Subpoenas, some of which the company has acknowledged, also have arrived from the Securities and Exchange Commission and the U.S. Justice Department related to past deals involving reinsurance and non-traditional insurance transactions suspected of serving to manipulate improperly the earnings picture of AIG and other companies.
AIG, in its announcement of the management shift, said its ongoing internal review of that activity, which began after “previously announced regulatory inquiries,” would delay the filing of its annual report, which had been due last week.
In addition to the replacement of Greenberg, the company moved co-COO Donald P. Kanak, 52, to executive vice chairman and COO.
The firm also promoted Steven J. Bensinger, 50, to the chief financial officer posta vacancy that was created when the board, without explanation, removed Howard Smith, 60, from the post and placed him on leave. It was revealed later that Christian M. Milton, a vice president for reinsurance, also was placed on leave with no announced reason.
Sullivan generally was given a solid rating by analysts, although some worried that he lacks Greenbergs all-inclusive knowledge of the company. A native of the United Kingdom, he joined the company in 1971 in London and in 1991 was made COO of AIG Europe.
During his first day in the new post, Sullivan sought to reassure the market that the company could carry on, saying there were strategies in place to take it “to new heights” and keep its entrepreneurial focus, and that he could rely on the management team to fill in any knowledge gaps he had.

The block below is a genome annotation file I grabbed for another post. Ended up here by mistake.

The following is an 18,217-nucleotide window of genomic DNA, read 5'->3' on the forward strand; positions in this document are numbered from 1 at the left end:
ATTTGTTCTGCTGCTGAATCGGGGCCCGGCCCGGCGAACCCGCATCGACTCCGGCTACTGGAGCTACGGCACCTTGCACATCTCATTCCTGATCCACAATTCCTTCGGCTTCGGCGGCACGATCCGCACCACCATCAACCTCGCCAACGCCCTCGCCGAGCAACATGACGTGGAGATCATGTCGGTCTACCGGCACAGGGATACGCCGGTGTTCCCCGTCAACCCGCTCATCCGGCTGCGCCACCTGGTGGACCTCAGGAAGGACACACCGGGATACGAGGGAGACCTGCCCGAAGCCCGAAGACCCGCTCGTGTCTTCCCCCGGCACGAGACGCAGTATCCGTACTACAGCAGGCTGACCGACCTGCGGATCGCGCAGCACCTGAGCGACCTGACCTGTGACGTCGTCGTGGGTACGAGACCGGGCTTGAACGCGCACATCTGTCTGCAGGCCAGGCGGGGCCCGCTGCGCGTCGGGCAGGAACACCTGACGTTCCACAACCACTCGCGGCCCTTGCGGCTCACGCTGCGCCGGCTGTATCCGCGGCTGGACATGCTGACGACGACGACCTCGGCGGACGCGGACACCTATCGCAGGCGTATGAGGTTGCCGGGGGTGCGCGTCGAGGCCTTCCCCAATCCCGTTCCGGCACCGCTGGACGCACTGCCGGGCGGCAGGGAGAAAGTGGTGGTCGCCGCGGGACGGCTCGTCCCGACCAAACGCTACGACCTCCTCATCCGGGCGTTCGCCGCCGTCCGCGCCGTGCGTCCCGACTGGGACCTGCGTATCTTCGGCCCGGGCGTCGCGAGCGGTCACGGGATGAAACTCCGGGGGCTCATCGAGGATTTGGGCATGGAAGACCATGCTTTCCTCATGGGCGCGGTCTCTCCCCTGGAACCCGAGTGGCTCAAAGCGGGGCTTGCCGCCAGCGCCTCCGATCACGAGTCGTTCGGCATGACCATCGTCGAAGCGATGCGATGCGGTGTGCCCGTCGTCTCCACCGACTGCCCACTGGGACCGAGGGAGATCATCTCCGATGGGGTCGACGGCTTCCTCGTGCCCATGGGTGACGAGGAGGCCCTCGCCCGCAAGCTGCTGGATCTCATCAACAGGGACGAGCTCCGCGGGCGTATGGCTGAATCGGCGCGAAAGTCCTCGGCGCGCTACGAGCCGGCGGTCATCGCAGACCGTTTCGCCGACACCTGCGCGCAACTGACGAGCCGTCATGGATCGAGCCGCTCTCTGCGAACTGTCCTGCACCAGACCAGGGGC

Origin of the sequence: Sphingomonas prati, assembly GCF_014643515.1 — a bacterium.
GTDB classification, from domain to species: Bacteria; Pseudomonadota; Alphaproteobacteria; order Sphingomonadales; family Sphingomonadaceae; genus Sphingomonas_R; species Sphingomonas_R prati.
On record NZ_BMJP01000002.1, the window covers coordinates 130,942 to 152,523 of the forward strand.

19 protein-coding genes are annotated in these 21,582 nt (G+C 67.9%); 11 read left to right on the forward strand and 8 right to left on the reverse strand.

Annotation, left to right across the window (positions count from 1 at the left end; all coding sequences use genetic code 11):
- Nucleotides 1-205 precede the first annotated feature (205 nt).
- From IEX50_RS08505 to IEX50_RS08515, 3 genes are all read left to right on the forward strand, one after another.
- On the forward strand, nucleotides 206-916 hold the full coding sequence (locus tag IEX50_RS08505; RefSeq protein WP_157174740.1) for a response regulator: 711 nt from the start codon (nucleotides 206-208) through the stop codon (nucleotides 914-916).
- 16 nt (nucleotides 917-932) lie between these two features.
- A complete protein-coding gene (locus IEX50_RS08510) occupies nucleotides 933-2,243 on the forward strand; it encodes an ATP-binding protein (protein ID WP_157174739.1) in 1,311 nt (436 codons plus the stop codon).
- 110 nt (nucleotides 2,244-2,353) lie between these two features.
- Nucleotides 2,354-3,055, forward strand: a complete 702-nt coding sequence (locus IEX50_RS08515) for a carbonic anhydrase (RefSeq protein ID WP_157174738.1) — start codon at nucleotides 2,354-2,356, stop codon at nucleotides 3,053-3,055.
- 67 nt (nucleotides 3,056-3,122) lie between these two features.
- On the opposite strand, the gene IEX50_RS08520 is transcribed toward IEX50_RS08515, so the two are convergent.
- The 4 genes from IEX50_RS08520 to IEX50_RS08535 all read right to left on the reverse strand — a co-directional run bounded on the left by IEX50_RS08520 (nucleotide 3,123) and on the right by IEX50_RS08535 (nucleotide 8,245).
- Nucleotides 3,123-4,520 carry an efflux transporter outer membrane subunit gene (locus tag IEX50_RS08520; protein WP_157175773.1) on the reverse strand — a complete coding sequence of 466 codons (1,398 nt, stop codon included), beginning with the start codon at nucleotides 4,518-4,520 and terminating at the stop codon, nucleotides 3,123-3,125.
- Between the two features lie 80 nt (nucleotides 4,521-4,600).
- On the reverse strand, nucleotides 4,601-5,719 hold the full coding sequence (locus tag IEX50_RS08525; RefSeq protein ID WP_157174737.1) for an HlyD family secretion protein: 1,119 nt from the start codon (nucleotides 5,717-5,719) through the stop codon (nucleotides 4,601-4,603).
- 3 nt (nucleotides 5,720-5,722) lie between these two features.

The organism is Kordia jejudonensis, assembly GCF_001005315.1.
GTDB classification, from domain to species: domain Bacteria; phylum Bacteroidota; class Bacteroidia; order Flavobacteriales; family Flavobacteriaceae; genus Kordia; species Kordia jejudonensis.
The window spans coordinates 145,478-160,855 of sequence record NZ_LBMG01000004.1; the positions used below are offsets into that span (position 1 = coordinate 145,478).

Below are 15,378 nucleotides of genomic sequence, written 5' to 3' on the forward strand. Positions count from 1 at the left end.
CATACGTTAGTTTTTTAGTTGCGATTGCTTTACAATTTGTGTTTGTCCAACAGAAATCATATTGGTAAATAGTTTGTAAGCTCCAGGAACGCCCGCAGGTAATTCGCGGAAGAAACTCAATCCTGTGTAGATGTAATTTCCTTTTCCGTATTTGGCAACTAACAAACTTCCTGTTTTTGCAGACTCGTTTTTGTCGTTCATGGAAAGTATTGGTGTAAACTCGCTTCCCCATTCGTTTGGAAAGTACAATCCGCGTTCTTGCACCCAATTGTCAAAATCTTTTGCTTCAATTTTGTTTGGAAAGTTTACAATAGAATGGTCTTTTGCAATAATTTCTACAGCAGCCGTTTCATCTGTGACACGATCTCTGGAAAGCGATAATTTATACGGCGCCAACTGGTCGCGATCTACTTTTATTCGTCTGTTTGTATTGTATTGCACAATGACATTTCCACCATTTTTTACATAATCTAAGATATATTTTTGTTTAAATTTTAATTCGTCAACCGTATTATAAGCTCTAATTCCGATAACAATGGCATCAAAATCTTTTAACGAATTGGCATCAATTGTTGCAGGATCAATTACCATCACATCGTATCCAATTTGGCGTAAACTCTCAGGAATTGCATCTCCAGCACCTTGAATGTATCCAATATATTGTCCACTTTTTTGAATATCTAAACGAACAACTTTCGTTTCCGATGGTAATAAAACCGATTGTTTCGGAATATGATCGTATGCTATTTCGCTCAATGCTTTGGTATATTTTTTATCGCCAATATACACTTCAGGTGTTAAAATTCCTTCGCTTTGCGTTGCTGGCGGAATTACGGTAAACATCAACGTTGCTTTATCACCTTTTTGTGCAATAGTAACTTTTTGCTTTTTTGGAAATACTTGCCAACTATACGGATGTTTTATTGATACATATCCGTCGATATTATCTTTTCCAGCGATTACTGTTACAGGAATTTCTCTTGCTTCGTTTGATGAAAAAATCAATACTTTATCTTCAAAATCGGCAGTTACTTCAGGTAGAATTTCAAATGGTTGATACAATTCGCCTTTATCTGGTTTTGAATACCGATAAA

A.M. Best and Standard & Poors rating services put the company on watch with negative implications. Moodys Investors Service lowered its outlook to negative from stable, while Fitch lowered its rating from “AAA” plus to “AA-plus” with a stable outlook.
Best said AIG had sound fundamentals and good bench strength in its leadershipa view mentioned by others, including Fitch Managing Director Julie Burke, who referred to the companys “deep management team.”
Andrew Kligerman, an analyst at UBS Investment Research, was high on the company, noting that the property-casualty side of AIGs businessthe sector under investigators scrutinyrepresents less than 40% of the corporations earnings. He called AIG an “incredible value. They have a fortress of a balance sheet.”